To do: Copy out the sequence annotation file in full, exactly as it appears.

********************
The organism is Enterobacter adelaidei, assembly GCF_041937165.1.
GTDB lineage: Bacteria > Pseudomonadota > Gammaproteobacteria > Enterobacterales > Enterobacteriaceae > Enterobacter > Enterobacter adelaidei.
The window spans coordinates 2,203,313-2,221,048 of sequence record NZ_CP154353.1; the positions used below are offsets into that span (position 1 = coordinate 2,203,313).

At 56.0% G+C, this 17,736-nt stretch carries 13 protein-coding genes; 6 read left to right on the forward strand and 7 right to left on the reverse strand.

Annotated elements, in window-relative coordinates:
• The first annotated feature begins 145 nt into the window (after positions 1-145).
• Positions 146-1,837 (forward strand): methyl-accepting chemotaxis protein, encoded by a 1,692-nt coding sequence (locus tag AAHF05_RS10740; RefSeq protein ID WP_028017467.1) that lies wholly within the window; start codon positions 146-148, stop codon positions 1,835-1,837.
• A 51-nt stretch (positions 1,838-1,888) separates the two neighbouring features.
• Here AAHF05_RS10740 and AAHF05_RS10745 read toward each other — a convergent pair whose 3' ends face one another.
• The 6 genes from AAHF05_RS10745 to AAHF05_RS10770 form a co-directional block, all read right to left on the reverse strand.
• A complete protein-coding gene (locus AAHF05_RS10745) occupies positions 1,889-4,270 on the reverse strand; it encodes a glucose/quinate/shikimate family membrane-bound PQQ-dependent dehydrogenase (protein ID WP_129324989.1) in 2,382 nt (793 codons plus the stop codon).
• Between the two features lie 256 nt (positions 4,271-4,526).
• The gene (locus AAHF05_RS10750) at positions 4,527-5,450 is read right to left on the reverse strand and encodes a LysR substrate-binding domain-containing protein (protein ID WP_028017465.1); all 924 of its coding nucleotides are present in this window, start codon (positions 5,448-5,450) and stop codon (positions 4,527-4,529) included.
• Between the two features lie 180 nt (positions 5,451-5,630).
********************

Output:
The organism is Enterobacter adelaidei, assembly GCF_041937165.1.
GTDB lineage: Bacteria > Pseudomonadota > Gammaproteobacteria > Enterobacterales > Enterobacteriaceae > Enterobacter > Enterobacter adelaidei.
The window spans coordinates 2,203,313-2,221,048 of sequence record NZ_CP154353.1; the positions used below are offsets into that span (position 1 = coordinate 2,203,313).

At 56.0% G+C, this 17,736-nt stretch carries 13 protein-coding genes; 6 read left to right on the forward strand and 7 right to left on the reverse strand.

Annotated elements, in window-relative coordinates:
• The first annotated feature begins 145 nt into the window (after positions 1-145).
• Positions 146-1,837 (forward strand): methyl-accepting chemotaxis protein, encoded by a 1,692-nt coding sequence (locus tag AAHF05_RS10740; RefSeq protein ID WP_028017467.1) that lies wholly within the window; start codon positions 146-148, stop codon positions 1,835-1,837.
• A 51-nt stretch (positions 1,838-1,888) separates the two neighbouring features.
• Here AAHF05_RS10740 and AAHF05_RS10745 read toward each other — a convergent pair whose 3' ends face one another.
• The 6 genes from AAHF05_RS10745 to AAHF05_RS10770 form a co-directional block, all read right to left on the reverse strand.
• A complete protein-coding gene (locus AAHF05_RS10745) occupies positions 1,889-4,270 on the reverse strand; it encodes a glucose/quinate/shikimate family membrane-bound PQQ-dependent dehydrogenase (protein ID WP_129324989.1) in 2,382 nt (793 codons plus the stop codon).
• Between the two features lie 256 nt (positions 4,271-4,526).
• The gene (locus AAHF05_RS10750) at positions 4,527-5,450 is read right to left on the reverse strand and encodes a LysR substrate-binding domain-containing protein (protein ID WP_028017465.1); all 924 of its coding nucleotides are present in this window, start codon (positions 5,448-5,450) and stop codon (positions 4,527-4,529) included.
• Between the two features lie 180 nt (positions 5,451-5,630).